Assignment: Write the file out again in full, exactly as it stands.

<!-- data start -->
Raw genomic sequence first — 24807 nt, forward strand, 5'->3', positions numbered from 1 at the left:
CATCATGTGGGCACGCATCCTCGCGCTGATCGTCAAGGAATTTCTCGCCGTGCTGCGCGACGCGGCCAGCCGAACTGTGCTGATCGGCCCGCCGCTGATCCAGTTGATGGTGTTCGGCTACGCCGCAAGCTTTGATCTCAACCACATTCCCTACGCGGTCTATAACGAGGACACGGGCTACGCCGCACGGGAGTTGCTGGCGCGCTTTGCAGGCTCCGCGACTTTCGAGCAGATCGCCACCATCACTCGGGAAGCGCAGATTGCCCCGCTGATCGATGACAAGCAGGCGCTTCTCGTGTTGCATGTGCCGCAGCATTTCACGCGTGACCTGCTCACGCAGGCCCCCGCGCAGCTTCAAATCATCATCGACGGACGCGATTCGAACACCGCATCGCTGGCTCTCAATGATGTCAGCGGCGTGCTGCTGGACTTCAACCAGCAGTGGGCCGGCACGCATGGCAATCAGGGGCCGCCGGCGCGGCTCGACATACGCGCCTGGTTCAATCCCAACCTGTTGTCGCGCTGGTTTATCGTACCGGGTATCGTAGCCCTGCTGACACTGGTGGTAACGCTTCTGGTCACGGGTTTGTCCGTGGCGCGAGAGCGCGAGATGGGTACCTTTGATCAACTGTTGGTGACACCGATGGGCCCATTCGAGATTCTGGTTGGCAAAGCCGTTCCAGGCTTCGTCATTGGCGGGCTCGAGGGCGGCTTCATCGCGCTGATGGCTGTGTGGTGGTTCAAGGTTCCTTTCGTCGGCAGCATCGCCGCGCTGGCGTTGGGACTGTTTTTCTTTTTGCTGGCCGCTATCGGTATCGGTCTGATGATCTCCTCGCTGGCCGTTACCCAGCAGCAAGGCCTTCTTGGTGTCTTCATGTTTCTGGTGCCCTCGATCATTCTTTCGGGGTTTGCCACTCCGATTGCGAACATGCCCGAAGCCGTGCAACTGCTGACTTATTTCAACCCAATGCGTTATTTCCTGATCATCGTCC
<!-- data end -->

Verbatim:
Raw genomic sequence first — 24807 nt, forward strand, 5'->3', positions numbered from 1 at the left:
CATCATGTGGGCACGCATCCTCGCGCTGATCGTCAAGGAATTTCTCGCCGTGCTGCGCGACGCGGCCAGCCGAACTGTGCTGATCGGCCCGCCGCTGATCCAGTTGATGGTGTTCGGCTACGCCGCAAGCTTTGATCTCAACCACATTCCCTACGCGGTCTATAACGAGGACACGGGCTACGCCGCACGGGAGTTGCTGGCGCGCTTTGCAGGCTCCGCGACTTTCGAGCAGATCGCCACCATCACTCGGGAAGCGCAGATTGCCCCGCTGATCGATGACAAGCAGGCGCTTCTCGTGTTGCATGTGCCGCAGCATTTCACGCGTGACCTGCTCACGCAGGCCCCCGCGCAGCTTCAAATCATCATCGACGGACGCGATTCGAACACCGCATCGCTGGCTCTCAATGATGTCAGCGGCGTGCTGCTGGACTTCAACCAGCAGTGGGCCGGCACGCATGGCAATCAGGGGCCGCCGGCGCGGCTCGACATACGCGCCTGGTTCAATCCCAACCTGTTGTCGCGCTGGTTTATCGTACCGGGTATCGTAGCCCTGCTGACACTGGTGGTAACGCTTCTGGTCACGGGTTTGTCCGTGGCGCGAGAGCGCGAGATGGGTACCTTTGATCAACTGTTGGTGACACCGATGGGCCCATTCGAGATTCTGGTTGGCAAAGCCGTTCCAGGCTTCGTCATTGGCGGGCTCGAGGGCGGCTTCATCGCGCTGATGGCTGTGTGGTGGTTCAAGGTTCCTTTCGTCGGCAGCATCGCCGCGCTGGCGTTGGGACTGTTTTTCTTTTTGCTGGCCGCTATCGGTATCGGTCTGATGATCTCCTCGCTGGCCGTTACCCAGCAGCAAGGCCTTCTTGGTGTCTTCATGTTTCTGGTGCCCTCGATCATTCTTTCGGGGTTTGCCACTCCGATTGCGAACATGCCCGAAGCCGTGCAACTGCTGACTTATTTCAACCCAATGCGTTATTTCCTGATCATCGTCC